The Campaign for a Commercial-free Childhood claim the social network's mooted plan to develop a platform for under-13s is dangerous for their wellbeing and privacy.

In an open letter, the group of 99 public health advocates and organisations warn that the platform would likely be used by young children.

It is believed that Instagram is already popular with under-13s, despite an age limit on the platform.

In March, Buzzfeed reported that, according to an internal company post, Facebook had identified "youth work" as a priority for the image-sharing service. Vishal Sah, Instagram's vice president of product, outlined plans to build "a version of Instagram that allows people under the age of 13" to use it safely for the first time.

Facebook told the BBC that under-13s access to Instagram would be "managed by parents", adding that:

"Kids are already online, and want to connect with their family and friends, have fun, and learn. We want to help them do that in a safe and age-appropriate way, and find practical solutions to the ongoing industry problem of kids lying about their age to access apps."

Facebook stated that their priority is children's safety and privacy, and that they would build the product in consultation with experts on child development, safety, and mental health. The planned app would also be ad-free.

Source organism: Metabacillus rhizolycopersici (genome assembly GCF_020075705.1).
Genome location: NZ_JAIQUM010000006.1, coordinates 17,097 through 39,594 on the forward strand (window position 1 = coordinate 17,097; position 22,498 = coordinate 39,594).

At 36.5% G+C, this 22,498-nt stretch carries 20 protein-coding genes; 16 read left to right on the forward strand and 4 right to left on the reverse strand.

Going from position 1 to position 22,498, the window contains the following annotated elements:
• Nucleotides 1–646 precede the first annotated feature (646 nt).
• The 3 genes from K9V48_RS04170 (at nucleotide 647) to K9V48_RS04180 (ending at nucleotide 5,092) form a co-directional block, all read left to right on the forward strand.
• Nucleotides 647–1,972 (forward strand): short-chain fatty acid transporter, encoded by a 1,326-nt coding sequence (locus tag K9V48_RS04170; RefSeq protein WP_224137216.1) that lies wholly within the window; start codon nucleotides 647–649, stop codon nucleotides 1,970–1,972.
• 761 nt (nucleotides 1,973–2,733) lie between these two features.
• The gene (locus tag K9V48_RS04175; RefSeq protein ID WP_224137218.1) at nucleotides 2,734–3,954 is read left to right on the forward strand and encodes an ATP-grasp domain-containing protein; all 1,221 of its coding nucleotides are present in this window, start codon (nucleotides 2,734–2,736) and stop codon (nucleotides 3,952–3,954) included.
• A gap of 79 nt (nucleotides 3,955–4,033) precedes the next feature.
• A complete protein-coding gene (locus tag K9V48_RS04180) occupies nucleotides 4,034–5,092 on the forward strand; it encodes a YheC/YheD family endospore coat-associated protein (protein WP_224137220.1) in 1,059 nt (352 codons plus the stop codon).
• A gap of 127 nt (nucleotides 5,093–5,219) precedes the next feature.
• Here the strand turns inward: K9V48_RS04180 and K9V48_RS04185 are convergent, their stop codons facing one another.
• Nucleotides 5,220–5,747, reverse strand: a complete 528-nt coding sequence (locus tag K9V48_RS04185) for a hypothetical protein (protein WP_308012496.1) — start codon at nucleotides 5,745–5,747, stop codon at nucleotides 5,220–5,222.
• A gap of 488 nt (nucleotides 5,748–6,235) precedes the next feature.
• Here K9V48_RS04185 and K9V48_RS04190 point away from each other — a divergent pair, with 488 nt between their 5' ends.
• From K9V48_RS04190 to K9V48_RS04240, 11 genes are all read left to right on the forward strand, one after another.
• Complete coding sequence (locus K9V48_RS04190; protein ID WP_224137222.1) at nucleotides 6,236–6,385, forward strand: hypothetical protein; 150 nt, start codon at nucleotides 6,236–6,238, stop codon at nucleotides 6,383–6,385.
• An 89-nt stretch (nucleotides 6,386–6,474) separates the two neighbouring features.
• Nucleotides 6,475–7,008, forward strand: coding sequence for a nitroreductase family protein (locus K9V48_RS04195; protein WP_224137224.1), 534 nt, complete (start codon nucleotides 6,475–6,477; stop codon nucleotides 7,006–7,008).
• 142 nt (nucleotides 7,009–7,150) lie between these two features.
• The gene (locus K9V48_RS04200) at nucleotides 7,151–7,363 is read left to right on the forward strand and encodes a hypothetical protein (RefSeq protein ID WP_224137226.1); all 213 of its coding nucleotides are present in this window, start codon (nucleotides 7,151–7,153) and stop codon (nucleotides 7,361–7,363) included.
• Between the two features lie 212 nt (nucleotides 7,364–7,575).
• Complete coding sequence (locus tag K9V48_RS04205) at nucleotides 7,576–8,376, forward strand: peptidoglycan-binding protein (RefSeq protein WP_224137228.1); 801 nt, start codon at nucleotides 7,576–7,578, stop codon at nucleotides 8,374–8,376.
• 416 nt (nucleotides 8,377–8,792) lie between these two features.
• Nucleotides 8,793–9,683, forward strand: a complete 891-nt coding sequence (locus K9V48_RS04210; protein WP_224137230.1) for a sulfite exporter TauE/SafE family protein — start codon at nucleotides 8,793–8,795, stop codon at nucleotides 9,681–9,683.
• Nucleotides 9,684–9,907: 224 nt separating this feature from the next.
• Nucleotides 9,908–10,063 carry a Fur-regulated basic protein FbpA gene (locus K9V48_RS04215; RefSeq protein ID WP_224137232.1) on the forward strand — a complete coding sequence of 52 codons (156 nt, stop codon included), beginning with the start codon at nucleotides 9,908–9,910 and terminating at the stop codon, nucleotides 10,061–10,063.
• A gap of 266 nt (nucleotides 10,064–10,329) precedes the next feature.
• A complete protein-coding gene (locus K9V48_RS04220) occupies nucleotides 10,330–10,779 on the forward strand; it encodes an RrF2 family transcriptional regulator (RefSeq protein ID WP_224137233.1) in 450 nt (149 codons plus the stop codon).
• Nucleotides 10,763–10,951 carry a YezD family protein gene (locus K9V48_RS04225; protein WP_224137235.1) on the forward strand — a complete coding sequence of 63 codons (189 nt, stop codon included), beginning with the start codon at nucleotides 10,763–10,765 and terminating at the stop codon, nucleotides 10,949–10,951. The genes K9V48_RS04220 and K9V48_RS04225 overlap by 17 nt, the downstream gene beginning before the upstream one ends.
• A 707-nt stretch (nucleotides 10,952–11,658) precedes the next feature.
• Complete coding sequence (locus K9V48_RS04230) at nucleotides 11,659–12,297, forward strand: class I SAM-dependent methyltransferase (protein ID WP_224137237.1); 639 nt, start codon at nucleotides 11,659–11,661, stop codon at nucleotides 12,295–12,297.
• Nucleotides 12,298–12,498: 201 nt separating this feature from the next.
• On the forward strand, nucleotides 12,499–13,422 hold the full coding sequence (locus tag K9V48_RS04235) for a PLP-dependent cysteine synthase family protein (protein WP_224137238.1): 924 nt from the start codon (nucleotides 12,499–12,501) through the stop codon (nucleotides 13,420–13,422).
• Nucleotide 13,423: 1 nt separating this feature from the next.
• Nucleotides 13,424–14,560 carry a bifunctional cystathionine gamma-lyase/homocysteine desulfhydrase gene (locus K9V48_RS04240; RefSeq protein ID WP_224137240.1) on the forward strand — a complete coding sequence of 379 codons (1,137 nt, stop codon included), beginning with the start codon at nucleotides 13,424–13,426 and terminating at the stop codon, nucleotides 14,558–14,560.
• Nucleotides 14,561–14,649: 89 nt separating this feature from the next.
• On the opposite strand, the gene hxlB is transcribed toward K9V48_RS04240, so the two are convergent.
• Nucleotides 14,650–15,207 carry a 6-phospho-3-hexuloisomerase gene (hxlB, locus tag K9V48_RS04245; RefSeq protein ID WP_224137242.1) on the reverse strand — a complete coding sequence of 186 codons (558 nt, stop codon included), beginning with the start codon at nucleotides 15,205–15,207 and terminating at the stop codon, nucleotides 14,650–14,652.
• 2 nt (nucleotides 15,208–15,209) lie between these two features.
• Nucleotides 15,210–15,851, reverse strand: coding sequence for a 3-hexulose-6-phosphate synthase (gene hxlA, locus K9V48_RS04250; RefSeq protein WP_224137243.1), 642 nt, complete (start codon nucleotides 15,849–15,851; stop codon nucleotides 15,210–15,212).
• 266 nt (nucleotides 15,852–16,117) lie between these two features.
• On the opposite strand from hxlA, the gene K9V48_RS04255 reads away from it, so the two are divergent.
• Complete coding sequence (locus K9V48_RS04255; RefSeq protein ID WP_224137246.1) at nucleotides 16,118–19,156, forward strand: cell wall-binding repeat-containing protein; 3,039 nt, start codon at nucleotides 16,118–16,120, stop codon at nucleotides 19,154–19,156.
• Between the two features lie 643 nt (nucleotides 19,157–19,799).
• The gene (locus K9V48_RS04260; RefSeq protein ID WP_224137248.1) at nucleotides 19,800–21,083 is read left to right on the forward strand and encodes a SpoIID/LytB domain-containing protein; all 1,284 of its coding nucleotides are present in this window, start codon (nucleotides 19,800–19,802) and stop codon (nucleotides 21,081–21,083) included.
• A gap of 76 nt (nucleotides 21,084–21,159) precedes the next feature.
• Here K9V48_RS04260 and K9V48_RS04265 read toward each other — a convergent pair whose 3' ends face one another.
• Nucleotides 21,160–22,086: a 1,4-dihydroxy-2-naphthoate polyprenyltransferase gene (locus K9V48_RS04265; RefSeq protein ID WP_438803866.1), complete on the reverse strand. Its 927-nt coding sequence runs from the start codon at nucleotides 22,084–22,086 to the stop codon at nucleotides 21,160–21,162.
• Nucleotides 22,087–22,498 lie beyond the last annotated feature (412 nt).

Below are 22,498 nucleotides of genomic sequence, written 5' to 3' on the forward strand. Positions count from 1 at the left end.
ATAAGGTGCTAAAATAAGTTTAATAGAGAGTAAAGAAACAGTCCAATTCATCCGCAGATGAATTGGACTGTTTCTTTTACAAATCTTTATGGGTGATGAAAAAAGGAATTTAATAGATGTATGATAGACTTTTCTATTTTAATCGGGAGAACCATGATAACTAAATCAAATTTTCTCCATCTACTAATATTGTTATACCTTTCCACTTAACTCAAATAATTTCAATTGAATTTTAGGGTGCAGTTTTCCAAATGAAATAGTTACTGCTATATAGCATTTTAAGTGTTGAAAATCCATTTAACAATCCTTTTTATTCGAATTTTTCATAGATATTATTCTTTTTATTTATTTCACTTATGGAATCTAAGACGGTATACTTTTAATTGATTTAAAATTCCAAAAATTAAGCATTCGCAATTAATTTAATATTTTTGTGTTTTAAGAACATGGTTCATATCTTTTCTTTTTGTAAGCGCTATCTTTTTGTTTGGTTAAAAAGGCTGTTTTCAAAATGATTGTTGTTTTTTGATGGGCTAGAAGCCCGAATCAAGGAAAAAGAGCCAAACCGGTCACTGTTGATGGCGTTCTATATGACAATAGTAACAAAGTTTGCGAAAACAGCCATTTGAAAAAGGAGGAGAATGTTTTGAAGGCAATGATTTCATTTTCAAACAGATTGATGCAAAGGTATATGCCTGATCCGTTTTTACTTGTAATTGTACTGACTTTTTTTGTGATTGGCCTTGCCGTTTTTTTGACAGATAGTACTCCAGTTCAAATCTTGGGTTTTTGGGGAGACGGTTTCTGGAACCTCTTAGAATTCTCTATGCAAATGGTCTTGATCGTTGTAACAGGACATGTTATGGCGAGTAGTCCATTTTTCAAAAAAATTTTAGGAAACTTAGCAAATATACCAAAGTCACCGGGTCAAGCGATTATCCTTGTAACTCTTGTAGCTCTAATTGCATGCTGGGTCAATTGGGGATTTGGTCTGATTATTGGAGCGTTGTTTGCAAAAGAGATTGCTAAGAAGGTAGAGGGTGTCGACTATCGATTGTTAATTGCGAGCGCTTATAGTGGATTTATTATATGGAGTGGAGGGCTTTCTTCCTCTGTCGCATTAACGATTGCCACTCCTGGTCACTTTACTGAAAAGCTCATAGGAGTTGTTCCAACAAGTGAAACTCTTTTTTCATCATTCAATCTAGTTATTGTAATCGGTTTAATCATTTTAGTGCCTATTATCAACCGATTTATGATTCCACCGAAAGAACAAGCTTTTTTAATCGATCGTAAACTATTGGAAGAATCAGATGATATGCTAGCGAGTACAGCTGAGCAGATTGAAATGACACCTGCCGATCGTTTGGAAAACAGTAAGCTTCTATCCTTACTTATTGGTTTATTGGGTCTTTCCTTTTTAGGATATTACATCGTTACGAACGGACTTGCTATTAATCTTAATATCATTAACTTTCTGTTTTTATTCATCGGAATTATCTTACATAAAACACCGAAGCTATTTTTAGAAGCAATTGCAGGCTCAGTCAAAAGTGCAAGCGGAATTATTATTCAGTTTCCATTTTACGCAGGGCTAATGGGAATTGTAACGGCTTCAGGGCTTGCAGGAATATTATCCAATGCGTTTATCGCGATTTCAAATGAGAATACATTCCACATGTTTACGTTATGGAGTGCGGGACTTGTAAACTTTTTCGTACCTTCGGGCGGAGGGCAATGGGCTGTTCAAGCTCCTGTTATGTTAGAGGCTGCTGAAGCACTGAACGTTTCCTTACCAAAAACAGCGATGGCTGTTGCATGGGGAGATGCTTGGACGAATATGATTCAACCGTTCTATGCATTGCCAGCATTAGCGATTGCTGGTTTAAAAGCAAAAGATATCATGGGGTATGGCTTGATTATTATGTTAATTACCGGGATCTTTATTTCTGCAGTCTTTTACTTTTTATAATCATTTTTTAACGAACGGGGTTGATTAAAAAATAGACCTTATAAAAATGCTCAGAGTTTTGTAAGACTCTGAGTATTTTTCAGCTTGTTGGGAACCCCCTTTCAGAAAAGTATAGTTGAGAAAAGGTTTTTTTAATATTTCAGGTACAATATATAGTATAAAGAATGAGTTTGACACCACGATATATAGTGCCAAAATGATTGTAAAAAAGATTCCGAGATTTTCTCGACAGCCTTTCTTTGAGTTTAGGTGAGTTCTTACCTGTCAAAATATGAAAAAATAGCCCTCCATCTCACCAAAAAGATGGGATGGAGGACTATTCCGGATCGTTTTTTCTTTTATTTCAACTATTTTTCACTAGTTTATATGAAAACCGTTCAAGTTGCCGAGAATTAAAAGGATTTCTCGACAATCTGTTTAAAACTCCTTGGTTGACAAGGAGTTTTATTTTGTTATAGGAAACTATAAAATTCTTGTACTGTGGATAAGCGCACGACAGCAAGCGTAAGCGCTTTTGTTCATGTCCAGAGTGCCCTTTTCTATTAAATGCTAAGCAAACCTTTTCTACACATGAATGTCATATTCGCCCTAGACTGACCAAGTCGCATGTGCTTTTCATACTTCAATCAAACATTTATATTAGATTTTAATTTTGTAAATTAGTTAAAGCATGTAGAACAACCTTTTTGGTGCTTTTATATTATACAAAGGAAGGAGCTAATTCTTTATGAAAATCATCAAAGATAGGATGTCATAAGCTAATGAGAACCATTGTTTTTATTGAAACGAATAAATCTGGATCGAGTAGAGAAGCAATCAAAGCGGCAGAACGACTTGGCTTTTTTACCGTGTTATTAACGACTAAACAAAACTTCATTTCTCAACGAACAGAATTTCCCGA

Despite Facebook's assurances, the Campaign for a Commercial-Free Childhood remains unconvinced. The letter states that "a growing body of research demonstrates that excessive use of digital devices and social media is harmful to adolescents", adding that Instagram's "relentless focus" on self-presentation and branding is a threat to children's wellbeing.

It goes on to state: “According to your congressional testimony, Instagram for kids is in the early planning stages. We urge you to abandon those plans. Doing so would send a strong message that Facebook understands the vast concerns about the effects its business model is having on young people, and is open to solutions that truly benefit children and teens, not just Facebook’s market share.”

The letter also highlights Facebook's patchy track record when it comes to privacy for kids, citing a design flaw in Messenger Kids allowed children to circumvent parental controls.

Facebook's rival Alphabet, the owner of YouTube and Google, has also been called out for its practices. YouTube for Kids, for instance, has been criticised for inappropriate product placement.